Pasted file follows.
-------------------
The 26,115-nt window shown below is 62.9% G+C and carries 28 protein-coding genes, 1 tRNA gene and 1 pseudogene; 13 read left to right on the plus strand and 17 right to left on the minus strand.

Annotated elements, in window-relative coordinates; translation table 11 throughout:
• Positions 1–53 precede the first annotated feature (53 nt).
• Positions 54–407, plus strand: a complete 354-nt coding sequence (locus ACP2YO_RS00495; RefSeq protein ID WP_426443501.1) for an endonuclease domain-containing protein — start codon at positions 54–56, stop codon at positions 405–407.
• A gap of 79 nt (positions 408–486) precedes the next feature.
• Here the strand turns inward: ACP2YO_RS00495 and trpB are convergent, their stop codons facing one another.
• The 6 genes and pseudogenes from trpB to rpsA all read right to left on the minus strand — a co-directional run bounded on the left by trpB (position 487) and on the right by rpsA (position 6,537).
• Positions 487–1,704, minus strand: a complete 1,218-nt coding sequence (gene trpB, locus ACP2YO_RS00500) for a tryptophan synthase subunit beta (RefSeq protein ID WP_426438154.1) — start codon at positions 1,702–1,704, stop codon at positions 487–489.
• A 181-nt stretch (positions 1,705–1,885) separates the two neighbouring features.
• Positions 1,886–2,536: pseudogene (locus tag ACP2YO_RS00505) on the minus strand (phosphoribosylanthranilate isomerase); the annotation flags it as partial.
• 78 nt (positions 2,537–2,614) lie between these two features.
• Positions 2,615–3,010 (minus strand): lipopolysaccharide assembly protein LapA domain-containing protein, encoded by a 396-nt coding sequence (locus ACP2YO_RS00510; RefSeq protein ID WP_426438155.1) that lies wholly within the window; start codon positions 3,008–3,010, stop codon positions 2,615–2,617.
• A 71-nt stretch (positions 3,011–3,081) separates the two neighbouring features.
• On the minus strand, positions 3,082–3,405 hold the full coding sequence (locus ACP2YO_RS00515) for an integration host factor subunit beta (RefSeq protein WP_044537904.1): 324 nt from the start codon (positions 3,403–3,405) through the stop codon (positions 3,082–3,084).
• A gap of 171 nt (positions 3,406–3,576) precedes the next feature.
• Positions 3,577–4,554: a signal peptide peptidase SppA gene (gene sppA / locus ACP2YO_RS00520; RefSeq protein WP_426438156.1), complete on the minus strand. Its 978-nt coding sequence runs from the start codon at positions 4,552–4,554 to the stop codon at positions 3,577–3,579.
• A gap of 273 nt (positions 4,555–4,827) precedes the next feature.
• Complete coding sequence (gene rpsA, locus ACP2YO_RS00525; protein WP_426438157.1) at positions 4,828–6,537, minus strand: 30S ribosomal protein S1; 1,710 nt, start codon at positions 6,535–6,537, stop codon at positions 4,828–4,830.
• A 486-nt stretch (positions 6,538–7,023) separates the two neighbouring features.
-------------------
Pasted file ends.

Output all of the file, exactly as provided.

The 26,115-nt window shown below is 62.9% G+C and carries 28 protein-coding genes, 1 tRNA gene and 1 pseudogene; 13 read left to right on the plus strand and 17 right to left on the minus strand.

Annotated elements, in window-relative coordinates; translation table 11 throughout:
• Positions 1–53 precede the first annotated feature (53 nt).
• Positions 54–407, plus strand: a complete 354-nt coding sequence (locus ACP2YO_RS00495; RefSeq protein ID WP_426443501.1) for an endonuclease domain-containing protein — start codon at positions 54–56, stop codon at positions 405–407.
• A gap of 79 nt (positions 408–486) precedes the next feature.
• Here the strand turns inward: ACP2YO_RS00495 and trpB are convergent, their stop codons facing one another.
• The 6 genes and pseudogenes from trpB to rpsA all read right to left on the minus strand — a co-directional run bounded on the left by trpB (position 487) and on the right by rpsA (position 6,537).
• Positions 487–1,704, minus strand: a complete 1,218-nt coding sequence (gene trpB, locus ACP2YO_RS00500) for a tryptophan synthase subunit beta (RefSeq protein ID WP_426438154.1) — start codon at positions 1,702–1,704, stop codon at positions 487–489.
• A 181-nt stretch (positions 1,705–1,885) separates the two neighbouring features.
• Positions 1,886–2,536: pseudogene (locus tag ACP2YO_RS00505) on the minus strand (phosphoribosylanthranilate isomerase); the annotation flags it as partial.
• 78 nt (positions 2,537–2,614) lie between these two features.
• Positions 2,615–3,010 (minus strand): lipopolysaccharide assembly protein LapA domain-containing protein, encoded by a 396-nt coding sequence (locus ACP2YO_RS00510; RefSeq protein ID WP_426438155.1) that lies wholly within the window; start codon positions 3,008–3,010, stop codon positions 2,615–2,617.
• A 71-nt stretch (positions 3,011–3,081) separates the two neighbouring features.
• On the minus strand, positions 3,082–3,405 hold the full coding sequence (locus ACP2YO_RS00515) for an integration host factor subunit beta (RefSeq protein WP_044537904.1): 324 nt from the start codon (positions 3,403–3,405) through the stop codon (positions 3,082–3,084).
• A gap of 171 nt (positions 3,406–3,576) precedes the next feature.
• Positions 3,577–4,554: a signal peptide peptidase SppA gene (gene sppA / locus ACP2YO_RS00520; RefSeq protein WP_426438156.1), complete on the minus strand. Its 978-nt coding sequence runs from the start codon at positions 4,552–4,554 to the stop codon at positions 3,577–3,579.
• A gap of 273 nt (positions 4,555–4,827) precedes the next feature.
• Complete coding sequence (gene rpsA, locus ACP2YO_RS00525; protein WP_426438157.1) at positions 4,828–6,537, minus strand: 30S ribosomal protein S1; 1,710 nt, start codon at positions 6,535–6,537, stop codon at positions 4,828–4,830.
• A 486-nt stretch (positions 6,538–7,023) separates the two neighbouring features.